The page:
GBP’s big news this week is the growing clamour for an interest rate rise. When sterling dived after last year’s shock Brexit announcement, the Bank cut interest rates to a record 0.25% but it finally looks like a rise is on the cards before the end of 2017. The reason so many see a rate rise ahead is that inflation is edging up to 3% despite stagnant wages and horrific levels of personal debt, and no-one wants to see uncontrolled inflation.

Tuesday 26th’s tentative Inflation Report Hearings will be pounced on by market makers and traders alike as they try to price in their predictions. Keep an eye out for announcements. Friday’s Current Account details at 8.30am GMT will either have traders diving for their own Brexit or consolidating their GBP position.

 

NZD and EUR election winners

Today's big winners - Merkel and English
Today’s big winners – Merkel and English

It all depends on who you talk to.

Some headlines are scaremongering that NZD has dropped from a week ago amid fears of weeks of coalition talks with a inward-looking nationalistic party. Bill English’s National party scraped back into power but it is going to be propped up by New Zealand First led by Winston Peters. Their tiny 9 seat party has a disproportionate amount of power under the New Zealand system. Other headlines are brushing it off saying the re-election of English means stability for the country, which the markets are going to like.

For the Euro, there has a been a sigh of relief as Merkel holds on to power for a fourth term. Widely seen as the new leader of the free world and with no other European leaders stepping up to vie for the top spot, it’s what the currency and its economic zone needed. Far-right election gains have been a worry here too, but they’re relegated to lag behind in third place.

Anything involving a vote by the general public can cause unexpected havoc as Brexit and Trump proved last year so markets will likely react positively as it looks like business as usual.

Tiql Tips: 19th to 22nd September

We all love that friend who keeps giving more

Here’s a free up-to-the-minute guide to the markets with dates to watch this week. As economic news and announcements cause financial markets to move a lot, they may provide some opportunities to trade.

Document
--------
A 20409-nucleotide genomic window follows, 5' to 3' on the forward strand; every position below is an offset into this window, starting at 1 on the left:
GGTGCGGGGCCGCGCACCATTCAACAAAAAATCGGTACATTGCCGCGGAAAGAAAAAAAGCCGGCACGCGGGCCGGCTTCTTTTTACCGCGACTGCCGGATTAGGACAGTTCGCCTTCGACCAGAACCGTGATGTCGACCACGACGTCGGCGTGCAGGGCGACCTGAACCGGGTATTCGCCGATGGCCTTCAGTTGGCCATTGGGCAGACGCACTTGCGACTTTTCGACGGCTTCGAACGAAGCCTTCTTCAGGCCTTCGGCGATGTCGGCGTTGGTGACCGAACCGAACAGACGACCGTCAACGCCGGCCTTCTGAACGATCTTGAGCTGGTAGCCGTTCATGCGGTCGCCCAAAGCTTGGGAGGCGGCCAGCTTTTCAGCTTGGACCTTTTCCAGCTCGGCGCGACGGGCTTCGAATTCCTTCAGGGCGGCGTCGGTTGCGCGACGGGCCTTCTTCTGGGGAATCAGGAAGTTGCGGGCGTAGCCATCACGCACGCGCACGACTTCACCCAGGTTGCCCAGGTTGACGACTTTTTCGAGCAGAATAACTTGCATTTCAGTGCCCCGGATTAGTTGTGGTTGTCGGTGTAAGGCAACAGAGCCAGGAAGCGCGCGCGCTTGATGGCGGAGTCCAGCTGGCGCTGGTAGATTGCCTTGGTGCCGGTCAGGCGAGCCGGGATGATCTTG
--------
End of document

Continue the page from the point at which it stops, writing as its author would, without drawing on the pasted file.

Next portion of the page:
Remember, you can earn some extra cash by inviting people to trade with TIQL. The very first time someone you invite makes a deposit of $5 of more, you will receive $1. Whoever you invite also gets $1 USD to trade with; you can’t get better than that! You can keep earning as we pay you a percentage every time your supporters trade with TIQL.

AUD: 2 big events this week
The AUDUSD pair may have a rocky week when the RBA’s Monetary Policy Committee views are revealed (Tuesday 19th 1.30am GMT). Many believe the MPC will say they have no plans to make changes soon and this has been priced in. However, outside forces often affect the Aussie currency so change could be on its way from the US. Four FOMC events (Wednesday 20th 6pm and 6.30pm GMT) will also keep things interesting.

The FOMC Economic Projections, a Statement, the new Federal Fund Rate are followed by a Press Conference (6.30pm GMT) and there are many different views over whether or not a rate move will happen. Fears of inflation could see the US bank rate rise, which would put downward pressure on the AUDUSD pair. Analysts at Westpac suggest “AUD/USD could fall to 0.76 by year end,” with forecasts for the day ahead around 0.8000.

USD: bumpy ride ahead
Traders are rolling up their sleeves as a slew of activity keeps them busy this week with the focus on Wednesday’s FOMC activity. Officials have hinted that inflation could stay under target for longer than previously predicted so forecasts for a rate rise look less certain. However, the Press Conference (20th 6.30pm GMT) could generate some interesting insights for traders on the future direction of rate policy.

Also this week is Building Permits (Tuesday 19th 12.30pm GMT). A good indicator of general economic strength, traders have had little in the way of consistency for this event though the general trend is upwards. Predictions are for figures to stay around the same at 1.23M.

Unemployment Claims has rocketed in September suggesting the Trump bubble has burst. Currently standing at 284K down from its peak of 298K the week before, forecasts for 12.30pm GMT on Thursday hope another drop is coming otherwise this is a key sign that all is not well in the US economy and the Dow will not like it.

NZD: general elections